The AICD and AFR BOSS Roundtable in late April saw Karen Moses FAICD sum up the Board’s pandemic conundrum vividly;
“The challenge we’ve got around remote working is: how do boards stay connected to culture and how the organisation is faring? We can’t do site visits. We can’t do corridor talks, all those things that would typically give you a line of sight into the pulse of the organisation. That is a puzzle for us to walk through.”
Our conversations with directors and executives over recent weeks have suggested this naturally translates into higher anxiety amongst Board members, concerned that they can execute their obligations while supporting their businesses, often translating into more frequent meetings, more questions of the executive and in some situations, board cohesiveness being challenged by remote working.
Pre-pandemic, our work with Boards and Exec teams so frequently confirmed that intellectually at least, it was understood that,
“Responsibility for defining the right culture for the company and embedding it within daily operations falls to management, but the board must oversee and hold management to account on how it is defining, aligning (to purpose and strategy), embodying and reporting on culture.” **EY Five ways to enhance board oversight of culture 2019
In other words, nose in hands off!
However, less well understood in our experience is that the culture of the Board itself impacts (positively and negatively) not only the culture of the organisation, but often the very way it orientates its operations, its ways of working and even executional focus.
Boards with the strongest self-identified culture also behaved differently from those with weak cultures. Boards with strong cultures were twice as likely to feel confident that their company’s culture reflected that desired by the board.
Also, strong-culture boards were more than three times likely to discuss corporate culture at their board meeting than weak-culture boards.
Strong-culture boards were also likely to have participated in self-evaluation exercises for directors, and were broadly engaged in all aspects of board responsibilities, suggesting their directors were more engaged in their role.
AICD summary of the Russell Reynolds 2019 Global Board Culture and Director Behaviors Survey
We discussed in a recent article the criticality of getting a read on the organisational culture ahead of the complex and ambiguous navigation into the “next normal”. We contend that annual, longitudinal Culture and Engagement surveys are expensive, of limited meaningfulness and usually out of date when published…..and usually they don’t measure the most important dimensions.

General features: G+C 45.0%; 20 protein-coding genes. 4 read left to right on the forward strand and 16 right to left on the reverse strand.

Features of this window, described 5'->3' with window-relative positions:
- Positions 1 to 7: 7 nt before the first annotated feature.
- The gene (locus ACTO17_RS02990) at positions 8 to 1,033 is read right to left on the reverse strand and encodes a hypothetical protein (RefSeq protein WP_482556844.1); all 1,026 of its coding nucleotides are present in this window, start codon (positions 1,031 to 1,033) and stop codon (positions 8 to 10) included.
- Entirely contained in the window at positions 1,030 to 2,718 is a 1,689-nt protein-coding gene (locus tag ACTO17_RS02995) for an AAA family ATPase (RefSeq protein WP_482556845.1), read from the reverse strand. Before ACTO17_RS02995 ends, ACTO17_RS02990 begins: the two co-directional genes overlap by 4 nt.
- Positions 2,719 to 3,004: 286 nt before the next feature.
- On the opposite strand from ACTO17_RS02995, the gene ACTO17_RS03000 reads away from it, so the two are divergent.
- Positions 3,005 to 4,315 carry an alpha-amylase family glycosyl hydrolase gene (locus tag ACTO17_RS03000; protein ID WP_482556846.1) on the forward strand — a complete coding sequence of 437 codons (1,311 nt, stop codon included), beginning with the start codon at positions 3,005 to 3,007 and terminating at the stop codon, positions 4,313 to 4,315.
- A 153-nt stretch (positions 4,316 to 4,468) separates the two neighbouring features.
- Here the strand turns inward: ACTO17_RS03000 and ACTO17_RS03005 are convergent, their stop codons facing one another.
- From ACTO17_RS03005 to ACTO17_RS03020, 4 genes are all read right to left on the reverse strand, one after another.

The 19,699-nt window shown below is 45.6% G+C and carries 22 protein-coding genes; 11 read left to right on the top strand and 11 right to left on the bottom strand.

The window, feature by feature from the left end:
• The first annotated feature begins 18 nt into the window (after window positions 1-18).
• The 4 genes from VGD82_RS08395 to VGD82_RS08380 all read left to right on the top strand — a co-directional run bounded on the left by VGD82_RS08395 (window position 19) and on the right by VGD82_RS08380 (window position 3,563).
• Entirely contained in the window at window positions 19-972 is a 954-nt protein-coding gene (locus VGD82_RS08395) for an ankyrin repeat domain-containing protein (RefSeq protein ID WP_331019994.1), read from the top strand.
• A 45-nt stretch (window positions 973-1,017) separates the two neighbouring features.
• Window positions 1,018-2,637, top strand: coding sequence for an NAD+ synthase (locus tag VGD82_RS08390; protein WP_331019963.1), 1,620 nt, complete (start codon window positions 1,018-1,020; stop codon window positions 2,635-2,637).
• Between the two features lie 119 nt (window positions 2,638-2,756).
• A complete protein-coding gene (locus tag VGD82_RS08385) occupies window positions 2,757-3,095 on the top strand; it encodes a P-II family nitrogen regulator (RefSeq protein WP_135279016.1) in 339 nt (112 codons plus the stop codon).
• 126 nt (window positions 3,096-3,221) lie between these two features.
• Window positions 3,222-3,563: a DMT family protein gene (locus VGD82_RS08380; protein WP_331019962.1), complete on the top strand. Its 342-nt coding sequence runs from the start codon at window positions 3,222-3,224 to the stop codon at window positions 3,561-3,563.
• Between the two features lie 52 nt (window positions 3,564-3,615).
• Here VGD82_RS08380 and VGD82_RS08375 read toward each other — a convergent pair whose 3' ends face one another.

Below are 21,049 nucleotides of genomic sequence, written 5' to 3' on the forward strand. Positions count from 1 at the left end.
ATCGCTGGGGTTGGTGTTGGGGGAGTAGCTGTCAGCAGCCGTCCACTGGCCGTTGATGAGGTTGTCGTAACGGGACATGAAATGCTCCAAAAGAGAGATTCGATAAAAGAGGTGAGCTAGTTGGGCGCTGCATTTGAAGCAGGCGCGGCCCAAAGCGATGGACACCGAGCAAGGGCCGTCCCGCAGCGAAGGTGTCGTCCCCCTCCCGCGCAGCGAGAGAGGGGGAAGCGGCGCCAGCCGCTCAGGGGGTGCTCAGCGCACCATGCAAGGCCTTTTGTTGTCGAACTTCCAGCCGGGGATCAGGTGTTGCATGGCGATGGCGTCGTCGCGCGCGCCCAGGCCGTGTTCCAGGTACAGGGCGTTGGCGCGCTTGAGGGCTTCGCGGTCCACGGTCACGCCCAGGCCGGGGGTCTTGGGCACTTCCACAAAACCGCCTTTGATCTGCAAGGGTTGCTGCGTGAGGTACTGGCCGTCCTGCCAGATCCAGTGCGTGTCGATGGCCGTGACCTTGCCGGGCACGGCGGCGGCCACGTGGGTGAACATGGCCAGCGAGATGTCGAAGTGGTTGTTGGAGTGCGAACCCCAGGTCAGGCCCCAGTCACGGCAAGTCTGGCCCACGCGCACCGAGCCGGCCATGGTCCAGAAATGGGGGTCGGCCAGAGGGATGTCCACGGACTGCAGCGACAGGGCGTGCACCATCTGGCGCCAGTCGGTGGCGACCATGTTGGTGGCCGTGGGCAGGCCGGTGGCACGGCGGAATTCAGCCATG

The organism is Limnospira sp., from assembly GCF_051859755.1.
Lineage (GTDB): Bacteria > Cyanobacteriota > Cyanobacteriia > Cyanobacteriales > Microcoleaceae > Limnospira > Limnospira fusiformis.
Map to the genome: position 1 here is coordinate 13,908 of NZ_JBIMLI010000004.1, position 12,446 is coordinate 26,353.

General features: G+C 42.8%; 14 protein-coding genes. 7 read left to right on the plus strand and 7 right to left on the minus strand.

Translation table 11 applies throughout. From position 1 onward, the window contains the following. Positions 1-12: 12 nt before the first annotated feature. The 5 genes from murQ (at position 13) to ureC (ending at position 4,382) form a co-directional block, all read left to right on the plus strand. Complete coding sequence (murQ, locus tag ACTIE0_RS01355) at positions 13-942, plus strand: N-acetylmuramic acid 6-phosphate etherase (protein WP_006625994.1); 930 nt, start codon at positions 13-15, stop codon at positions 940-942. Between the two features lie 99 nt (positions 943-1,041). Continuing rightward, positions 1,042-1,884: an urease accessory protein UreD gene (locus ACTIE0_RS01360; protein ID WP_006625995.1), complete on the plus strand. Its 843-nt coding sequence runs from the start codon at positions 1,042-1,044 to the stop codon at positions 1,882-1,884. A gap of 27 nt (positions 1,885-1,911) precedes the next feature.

We also propose that an “all-of-organisation” measure should mean exactly that; the organisation, its Board, key suppliers/contractors and there’s often a case for including key clients.
At CulturAlchemy, we have teamed up with Teamgage and use their excellent near-realtime pulse measurement technology both for our own organisation and with our clients. In our own monthly measure of how the development of our culture is going, we include our Board of Advice, our key marketing agency folks and our accounting partner team.
Richard Wortley, Enterpise Lead at Teamgage reports that it’s unusual for a Board to be included as respondents in organisational measures even when the Board are mandating executive attention to culture, and rarer still for Boards to measure their own culture, which has such an influential bearing of the organisation’s culture, where visibility and adaptability have become even more critical to team and business enablement in the current climate.
A Executive in the energy sector who recently joined a prominent board, told us how keenly she is moderating her interactions with the Executive of the organisations knowing from the Executive perspective, the downstream angst and workload comments and questions from the board can create. She observed that the questions the Boards should always avoid are those posed to simply prove they had read a paper!
So, our questions for Boards are;
- How does your Board’s culture influence the culture and operational effectiveness of your organisation, pre-pandemic and now?
- How aligned to the organisational culture is the Board’s culture?
- What propels and impedes the relationship between the Board and the Executive and how do you amplify that that propels and diminish the impediments?
- How might you resolve any/all of these questions and what shifts will need to be made to best support leaders of the organisation in coming months of ambiguity given the context of your organisation?
Karen Moses again, “informal access to sites and connection with staff helps to validate a perception of the health of an organisation” but a national bank recently introduced a tiered return to the workplace enabling 33% of the workforce to enter for a week on a three week rotation. Only 30% of the staff invited have actually attended most preferring to work from home. Consequently, getting a read on the “zeitgeist” of your organisation may get harder still.
If any of these questions and insights trigger further questions, we’d love to have a conversation and any opportunity to fulfil our promise…. .
Written by Carl Harman – CulturAlchemist
Thanks for reading.
Have your own story to share? Email us at email@example.com
Getting a direct read on the value of a designed, aligned culture is difficult; some would say impossible. However, indirect indicators of the value of a poorly aligned, unhealthy culture stand out like...
A wet, but determined runner following a riverbank path in the rain. The simple goal is to be as fit as possible by 30th June. My surgeon Sarah has told me to get ready for a major operation coming my...